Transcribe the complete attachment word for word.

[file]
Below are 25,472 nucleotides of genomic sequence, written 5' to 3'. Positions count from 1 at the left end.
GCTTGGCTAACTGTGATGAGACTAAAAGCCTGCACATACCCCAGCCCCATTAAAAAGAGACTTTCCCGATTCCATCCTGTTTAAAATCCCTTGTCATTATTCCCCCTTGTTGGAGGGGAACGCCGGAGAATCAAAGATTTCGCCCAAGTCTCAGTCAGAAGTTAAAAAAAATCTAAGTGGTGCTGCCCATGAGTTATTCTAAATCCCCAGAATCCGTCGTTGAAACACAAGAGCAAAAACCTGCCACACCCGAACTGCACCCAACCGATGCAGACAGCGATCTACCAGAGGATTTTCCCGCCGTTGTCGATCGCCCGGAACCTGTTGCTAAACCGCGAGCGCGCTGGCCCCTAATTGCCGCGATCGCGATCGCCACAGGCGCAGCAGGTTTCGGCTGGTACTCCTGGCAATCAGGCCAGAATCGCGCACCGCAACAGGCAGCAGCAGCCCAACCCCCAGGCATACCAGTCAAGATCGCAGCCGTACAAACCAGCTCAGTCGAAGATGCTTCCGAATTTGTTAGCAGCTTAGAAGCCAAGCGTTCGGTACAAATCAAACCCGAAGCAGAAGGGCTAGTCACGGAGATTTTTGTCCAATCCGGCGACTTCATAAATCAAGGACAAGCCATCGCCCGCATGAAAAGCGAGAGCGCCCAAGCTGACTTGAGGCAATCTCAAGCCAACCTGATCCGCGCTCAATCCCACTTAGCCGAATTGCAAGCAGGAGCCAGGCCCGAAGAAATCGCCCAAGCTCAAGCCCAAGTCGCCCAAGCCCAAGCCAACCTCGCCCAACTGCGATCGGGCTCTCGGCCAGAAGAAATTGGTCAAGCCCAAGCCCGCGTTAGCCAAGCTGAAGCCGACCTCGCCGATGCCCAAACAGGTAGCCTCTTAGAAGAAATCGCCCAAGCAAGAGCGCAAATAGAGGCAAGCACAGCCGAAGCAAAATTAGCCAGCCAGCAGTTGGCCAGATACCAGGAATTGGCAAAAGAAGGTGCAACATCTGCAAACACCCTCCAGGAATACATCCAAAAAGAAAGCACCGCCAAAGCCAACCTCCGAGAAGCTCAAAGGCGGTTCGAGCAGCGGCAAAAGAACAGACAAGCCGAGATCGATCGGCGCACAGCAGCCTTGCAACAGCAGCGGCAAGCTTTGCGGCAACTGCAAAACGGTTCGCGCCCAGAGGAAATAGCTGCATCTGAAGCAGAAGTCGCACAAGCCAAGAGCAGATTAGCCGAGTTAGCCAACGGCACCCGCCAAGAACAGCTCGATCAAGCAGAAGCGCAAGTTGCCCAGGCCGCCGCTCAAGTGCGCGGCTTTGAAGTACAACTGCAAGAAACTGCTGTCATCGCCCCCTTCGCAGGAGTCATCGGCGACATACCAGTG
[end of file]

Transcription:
Below are 25,472 nucleotides of genomic sequence, written 5' to 3'. Positions count from 1 at the left end.
GCTTGGCTAACTGTGATGAGACTAAAAGCCTGCACATACCCCAGCCCCATTAAAAAGAGACTTTCCCGATTCCATCCTGTTTAAAATCCCTTGTCATTATTCCCCCTTGTTGGAGGGGAACGCCGGAGAATCAAAGATTTCGCCCAAGTCTCAGTCAGAAGTTAAAAAAAATCTAAGTGGTGCTGCCCATGAGTTATTCTAAATCCCCAGAATCCGTCGTTGAAACACAAGAGCAAAAACCTGCCACACCCGAACTGCACCCAACCGATGCAGACAGCGATCTACCAGAGGATTTTCCCGCCGTTGTCGATCGCCCGGAACCTGTTGCTAAACCGCGAGCGCGCTGGCCCCTAATTGCCGCGATCGCGATCGCCACAGGCGCAGCAGGTTTCGGCTGGTACTCCTGGCAATCAGGCCAGAATCGCGCACCGCAACAGGCAGCAGCAGCCCAACCCCCAGGCATACCAGTCAAGATCGCAGCCGTACAAACCAGCTCAGTCGAAGATGCTTCCGAATTTGTTAGCAGCTTAGAAGCCAAGCGTTCGGTACAAATCAAACCCGAAGCAGAAGGGCTAGTCACGGAGATTTTTGTCCAATCCGGCGACTTCATAAATCAAGGACAAGCCATCGCCCGCATGAAAAGCGAGAGCGCCCAAGCTGACTTGAGGCAATCTCAAGCCAACCTGATCCGCGCTCAATCCCACTTAGCCGAATTGCAAGCAGGAGCCAGGCCCGAAGAAATCGCCCAAGCTCAAGCCCAAGTCGCCCAAGCCCAAGCCAACCTCGCCCAACTGCGATCGGGCTCTCGGCCAGAAGAAATTGGTCAAGCCCAAGCCCGCGTTAGCCAAGCTGAAGCCGACCTCGCCGATGCCCAAACAGGTAGCCTCTTAGAAGAAATCGCCCAAGCAAGAGCGCAAATAGAGGCAAGCACAGCCGAAGCAAAATTAGCCAGCCAGCAGTTGGCCAGATACCAGGAATTGGCAAAAGAAGGTGCAACATCTGCAAACACCCTCCAGGAATACATCCAAAAAGAAAGCACCGCCAAAGCCAACCTCCGAGAAGCTCAAAGGCGGTTCGAGCAGCGGCAAAAGAACAGACAAGCCGAGATCGATCGGCGCACAGCAGCCTTGCAACAGCAGCGGCAAGCTTTGCGGCAACTGCAAAACGGTTCGCGCCCAGAGGAAATAGCTGCATCTGAAGCAGAAGTCGCACAAGCCAAGAGCAGATTAGCCGAGTTAGCCAACGGCACCCGCCAAGAACAGCTCGATCAAGCAGAAGCGCAAGTTGCCCAGGCCGCCGCTCAAGTGCGCGGCTTTGAAGTACAACTGCAAGAAACTGCTGTCATCGCCCCCTTCGCAGGAGTCATCGGCGACATACCAGTG